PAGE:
DIANA LEONE / DLEONE@STARBULLETIN.COM
Mycale armata, a bright orange sponge that is native to Indonesia, is growing on finger coral in waters just off Kaneohe Bay near Coconut Island.
Sponge threatens coral in bay
A study finds growth in a species near Coconut Island is overrunning colonies
An invasive species of sponge appears to be smothering native coral in Kaneohe Bay, a Bishop Museum zoologist has confirmed in a year-long study.
People who live and work around Kaneohe Bay have said that Mycale armata, a bright orange sponge that is native to Indonesia, seemed to be expanding there in recent years, Steve Coles, a Bishop Museum marine invertebrate zoologist, told a group of wildlife biologists and managers Thursday.
The sponge was first identified in Kaneohe Bay in 1996, he said during a research presentation at the University of Hawaii's Institute of Marine Biology.
Between 2004 and 2005, Coles and research assistants surveyed the bay and learned that while the sponge is not widespread in the bay as a whole, it does account for about 5 percent of what is growing on the bottom in some areas near Coconut Island.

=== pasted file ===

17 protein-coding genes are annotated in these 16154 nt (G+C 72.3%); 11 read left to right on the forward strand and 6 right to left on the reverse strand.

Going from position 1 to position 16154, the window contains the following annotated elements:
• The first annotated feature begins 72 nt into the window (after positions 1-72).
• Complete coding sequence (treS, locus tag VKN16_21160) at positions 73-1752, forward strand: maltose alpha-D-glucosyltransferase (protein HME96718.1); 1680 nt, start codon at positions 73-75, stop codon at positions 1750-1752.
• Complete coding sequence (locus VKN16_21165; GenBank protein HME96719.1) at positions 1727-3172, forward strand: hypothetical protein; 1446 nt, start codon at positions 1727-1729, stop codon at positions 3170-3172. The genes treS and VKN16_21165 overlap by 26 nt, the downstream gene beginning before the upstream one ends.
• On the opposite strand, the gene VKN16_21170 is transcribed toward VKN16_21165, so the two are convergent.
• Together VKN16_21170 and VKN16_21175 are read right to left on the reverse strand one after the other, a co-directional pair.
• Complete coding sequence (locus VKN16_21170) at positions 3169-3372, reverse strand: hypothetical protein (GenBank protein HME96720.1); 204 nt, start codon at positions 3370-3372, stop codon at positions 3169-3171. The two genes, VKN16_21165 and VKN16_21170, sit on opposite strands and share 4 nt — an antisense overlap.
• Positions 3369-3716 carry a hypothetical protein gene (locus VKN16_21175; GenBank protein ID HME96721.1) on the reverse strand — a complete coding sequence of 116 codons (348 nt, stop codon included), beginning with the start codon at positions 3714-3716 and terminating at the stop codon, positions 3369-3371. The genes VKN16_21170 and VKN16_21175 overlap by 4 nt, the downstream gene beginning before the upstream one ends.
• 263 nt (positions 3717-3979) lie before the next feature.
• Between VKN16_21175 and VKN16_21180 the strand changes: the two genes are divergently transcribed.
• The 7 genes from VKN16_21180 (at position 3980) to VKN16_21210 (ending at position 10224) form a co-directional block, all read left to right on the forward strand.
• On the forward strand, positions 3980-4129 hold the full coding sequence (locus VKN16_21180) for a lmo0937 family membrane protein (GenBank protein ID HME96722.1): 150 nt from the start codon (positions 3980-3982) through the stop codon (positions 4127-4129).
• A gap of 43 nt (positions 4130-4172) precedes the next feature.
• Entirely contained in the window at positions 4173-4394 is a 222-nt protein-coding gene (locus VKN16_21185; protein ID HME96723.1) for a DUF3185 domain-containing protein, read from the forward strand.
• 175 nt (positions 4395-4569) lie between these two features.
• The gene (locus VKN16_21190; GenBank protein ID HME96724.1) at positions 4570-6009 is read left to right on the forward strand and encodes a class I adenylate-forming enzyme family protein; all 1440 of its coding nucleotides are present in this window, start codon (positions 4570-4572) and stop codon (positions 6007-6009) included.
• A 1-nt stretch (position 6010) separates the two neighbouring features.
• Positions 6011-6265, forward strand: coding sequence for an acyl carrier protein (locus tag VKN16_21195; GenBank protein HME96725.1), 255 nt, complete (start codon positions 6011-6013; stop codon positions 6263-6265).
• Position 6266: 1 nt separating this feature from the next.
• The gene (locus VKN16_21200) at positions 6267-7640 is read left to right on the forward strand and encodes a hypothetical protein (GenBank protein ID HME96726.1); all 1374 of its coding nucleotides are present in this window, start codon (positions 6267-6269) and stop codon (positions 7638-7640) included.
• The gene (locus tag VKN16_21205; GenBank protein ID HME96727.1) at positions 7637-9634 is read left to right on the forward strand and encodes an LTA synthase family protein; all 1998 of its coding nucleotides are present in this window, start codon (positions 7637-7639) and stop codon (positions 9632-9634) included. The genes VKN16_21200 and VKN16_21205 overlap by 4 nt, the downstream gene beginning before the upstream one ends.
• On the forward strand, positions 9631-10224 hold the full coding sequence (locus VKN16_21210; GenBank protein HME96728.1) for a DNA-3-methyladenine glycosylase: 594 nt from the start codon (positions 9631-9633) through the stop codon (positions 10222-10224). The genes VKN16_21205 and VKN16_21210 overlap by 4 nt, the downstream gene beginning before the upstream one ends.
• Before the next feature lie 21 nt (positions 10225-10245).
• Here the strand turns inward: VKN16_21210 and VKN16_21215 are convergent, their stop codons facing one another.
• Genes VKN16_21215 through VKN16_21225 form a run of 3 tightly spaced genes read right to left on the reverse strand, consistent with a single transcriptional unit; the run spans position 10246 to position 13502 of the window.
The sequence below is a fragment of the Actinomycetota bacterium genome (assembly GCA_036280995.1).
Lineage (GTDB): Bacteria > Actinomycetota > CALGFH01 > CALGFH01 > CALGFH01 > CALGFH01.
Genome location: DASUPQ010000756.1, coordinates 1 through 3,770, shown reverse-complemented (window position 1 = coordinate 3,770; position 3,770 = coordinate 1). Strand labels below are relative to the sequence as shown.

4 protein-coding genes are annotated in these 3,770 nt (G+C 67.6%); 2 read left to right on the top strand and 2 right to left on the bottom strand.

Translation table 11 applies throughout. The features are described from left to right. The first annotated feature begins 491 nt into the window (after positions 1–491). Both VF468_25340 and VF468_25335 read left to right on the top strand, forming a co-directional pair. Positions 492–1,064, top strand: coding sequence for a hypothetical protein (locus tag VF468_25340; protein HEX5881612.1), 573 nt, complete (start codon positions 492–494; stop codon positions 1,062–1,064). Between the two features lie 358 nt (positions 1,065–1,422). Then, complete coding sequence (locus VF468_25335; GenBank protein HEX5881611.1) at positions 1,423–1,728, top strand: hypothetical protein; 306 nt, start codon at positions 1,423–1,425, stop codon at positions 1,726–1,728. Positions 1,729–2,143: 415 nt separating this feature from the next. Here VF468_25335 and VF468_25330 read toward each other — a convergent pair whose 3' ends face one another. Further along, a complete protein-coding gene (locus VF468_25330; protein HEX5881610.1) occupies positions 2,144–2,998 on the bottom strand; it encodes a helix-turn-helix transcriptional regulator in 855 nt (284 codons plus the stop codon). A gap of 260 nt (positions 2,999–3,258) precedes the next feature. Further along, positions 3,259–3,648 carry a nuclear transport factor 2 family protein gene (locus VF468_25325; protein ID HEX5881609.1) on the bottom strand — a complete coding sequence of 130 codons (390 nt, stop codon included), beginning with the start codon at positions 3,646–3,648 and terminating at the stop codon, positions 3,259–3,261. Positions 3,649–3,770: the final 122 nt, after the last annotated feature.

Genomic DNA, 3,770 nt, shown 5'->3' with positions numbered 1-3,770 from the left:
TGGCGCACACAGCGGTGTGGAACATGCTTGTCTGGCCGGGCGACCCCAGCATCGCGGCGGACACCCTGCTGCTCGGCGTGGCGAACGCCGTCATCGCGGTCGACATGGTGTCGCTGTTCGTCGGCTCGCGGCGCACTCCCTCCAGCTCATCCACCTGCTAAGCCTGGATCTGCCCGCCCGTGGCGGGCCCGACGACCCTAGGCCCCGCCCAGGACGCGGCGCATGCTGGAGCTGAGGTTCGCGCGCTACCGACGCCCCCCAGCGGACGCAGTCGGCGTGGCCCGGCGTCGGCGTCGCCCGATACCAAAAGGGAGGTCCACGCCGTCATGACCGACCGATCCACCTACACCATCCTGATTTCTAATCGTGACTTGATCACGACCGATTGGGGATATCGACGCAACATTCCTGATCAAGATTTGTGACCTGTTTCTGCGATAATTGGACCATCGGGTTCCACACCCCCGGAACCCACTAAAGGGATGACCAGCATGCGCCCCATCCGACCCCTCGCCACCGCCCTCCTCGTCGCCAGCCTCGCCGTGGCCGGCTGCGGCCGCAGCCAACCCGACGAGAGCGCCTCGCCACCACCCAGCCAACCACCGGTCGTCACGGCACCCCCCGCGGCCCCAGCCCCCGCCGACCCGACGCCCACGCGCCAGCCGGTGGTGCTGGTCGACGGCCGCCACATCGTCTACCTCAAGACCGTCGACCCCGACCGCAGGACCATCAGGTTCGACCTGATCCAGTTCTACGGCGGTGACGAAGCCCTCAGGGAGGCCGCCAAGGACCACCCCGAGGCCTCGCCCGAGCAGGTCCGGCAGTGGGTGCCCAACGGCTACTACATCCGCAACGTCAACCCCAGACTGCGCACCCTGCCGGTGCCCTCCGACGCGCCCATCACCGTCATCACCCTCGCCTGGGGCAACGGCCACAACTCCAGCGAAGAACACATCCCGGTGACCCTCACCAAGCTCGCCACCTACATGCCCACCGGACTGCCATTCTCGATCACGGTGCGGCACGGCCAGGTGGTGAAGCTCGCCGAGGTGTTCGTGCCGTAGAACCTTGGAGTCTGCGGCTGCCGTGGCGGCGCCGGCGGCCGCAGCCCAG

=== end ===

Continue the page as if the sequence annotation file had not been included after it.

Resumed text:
Coles said the sponge is growing over colonies of both key reef-building species of coral for that area: finger coral (Porites compressa) and rice coral (Montipora capitata).
In addition to mapping where the sponge is found, Coles did experiments to see how quickly it grows and whether it will grow back if removed from coral.
The answers were not exactly good news. Untouched growths of the sponge on coral increased 13 percent in size over a year. But on other patches of coral where the sponge had been completely removed, it grew back over an average of 10 percent of the cleaned coral.
Research assistant Holly Bolick said getting the sponge off the coral with butter knives, forceps, tongs and paintbrushes was "kind of like trimming a bonsai tree, but it didn't look as pretty."
If additional testing over the coming year confirms that rate of re-growth, it will not be worth the struggle of hand-removing it, Coles told his fellow scientists.
That worries UH coral reef biologist Cindy Hunter, who is working on ways to remove invasive algae that also is killing coral in Kaneohe Bay.
"It's like a one-two punch," Hunter said after hearing about Coles' study. "Algae typically smothers from above and Mycale comes from below," she said.
Hunter said she is particularly concerned about her observation that the sponge not only kills the living coral animal, but also appears to weaken its calcium carbonate skeleton. That is the stony part of the reef that provides habitat for other marine creatures.
UH coral reef biologist Greta Aeby said the fact that the sponge is only found in the central and southern parts of Kaneohe Bay is somewhat encouraging.
"He's not finding a widespread, overwhelming problem," Aeby said. "But it is a problem in Kaneohe Bay. It is there, and it is out-competing some of the coral."
Coles' study was funded by the Hawaii Coral Reef Initiative.